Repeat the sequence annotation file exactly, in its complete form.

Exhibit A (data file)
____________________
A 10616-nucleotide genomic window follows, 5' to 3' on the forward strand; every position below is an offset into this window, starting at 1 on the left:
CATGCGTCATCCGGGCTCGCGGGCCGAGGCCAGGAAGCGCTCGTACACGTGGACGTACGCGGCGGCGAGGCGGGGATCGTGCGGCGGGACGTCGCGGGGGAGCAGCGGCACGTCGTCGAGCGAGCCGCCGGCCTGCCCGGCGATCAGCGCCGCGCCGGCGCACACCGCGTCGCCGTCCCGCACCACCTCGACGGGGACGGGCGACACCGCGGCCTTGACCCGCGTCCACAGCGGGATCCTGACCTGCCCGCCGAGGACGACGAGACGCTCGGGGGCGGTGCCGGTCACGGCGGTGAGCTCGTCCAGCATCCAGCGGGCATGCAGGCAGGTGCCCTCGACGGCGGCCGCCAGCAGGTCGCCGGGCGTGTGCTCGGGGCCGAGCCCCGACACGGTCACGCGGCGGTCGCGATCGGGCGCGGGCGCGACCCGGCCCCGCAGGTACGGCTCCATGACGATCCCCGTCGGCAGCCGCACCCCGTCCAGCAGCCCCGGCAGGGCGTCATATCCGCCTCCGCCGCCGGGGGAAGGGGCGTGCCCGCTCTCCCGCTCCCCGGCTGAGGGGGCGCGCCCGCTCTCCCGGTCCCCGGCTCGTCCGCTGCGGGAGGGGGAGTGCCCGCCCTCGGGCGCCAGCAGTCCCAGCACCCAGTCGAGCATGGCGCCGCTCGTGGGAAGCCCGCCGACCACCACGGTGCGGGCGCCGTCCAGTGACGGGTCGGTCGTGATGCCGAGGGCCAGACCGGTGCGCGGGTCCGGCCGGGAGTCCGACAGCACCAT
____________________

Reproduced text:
A 10616-nucleotide genomic window follows, 5' to 3' on the forward strand; every position below is an offset into this window, starting at 1 on the left:
CATGCGTCATCCGGGCTCGCGGGCCGAGGCCAGGAAGCGCTCGTACACGTGGACGTACGCGGCGGCGAGGCGGGGATCGTGCGGCGGGACGTCGCGGGGGAGCAGCGGCACGTCGTCGAGCGAGCCGCCGGCCTGCCCGGCGATCAGCGCCGCGCCGGCGCACACCGCGTCGCCGTCCCGCACCACCTCGACGGGGACGGGCGACACCGCGGCCTTGACCCGCGTCCACAGCGGGATCCTGACCTGCCCGCCGAGGACGACGAGACGCTCGGGGGCGGTGCCGGTCACGGCGGTGAGCTCGTCCAGCATCCAGCGGGCATGCAGGCAGGTGCCCTCGACGGCGGCCGCCAGCAGGTCGCCGGGCGTGTGCTCGGGGCCGAGCCCCGACACGGTCACGCGGCGGTCGCGATCGGGCGCGGGCGCGACCCGGCCCCGCAGGTACGGCTCCATGACGATCCCCGTCGGCAGCCGCACCCCGTCCAGCAGCCCCGGCAGGGCGTCATATCCGCCTCCGCCGCCGGGGGAAGGGGCGTGCCCGCTCTCCCGCTCCCCGGCTGAGGGGGCGCGCCCGCTCTCCCGGTCCCCGGCTCGTCCGCTGCGGGAGGGGGAGTGCCCGCCCTCGGGCGCCAGCAGTCCCAGCACCCAGTCGAGCATGGCGCCGCTCGTGGGAAGCCCGCCGACCACCACGGTGCGGGCGCCGTCCAGTGACGGGTCGGTCGTGATGCCGAGGGCCAGACCGGTGCGCGGGTCCGGCCGGGAGTCCGACAGCACCAT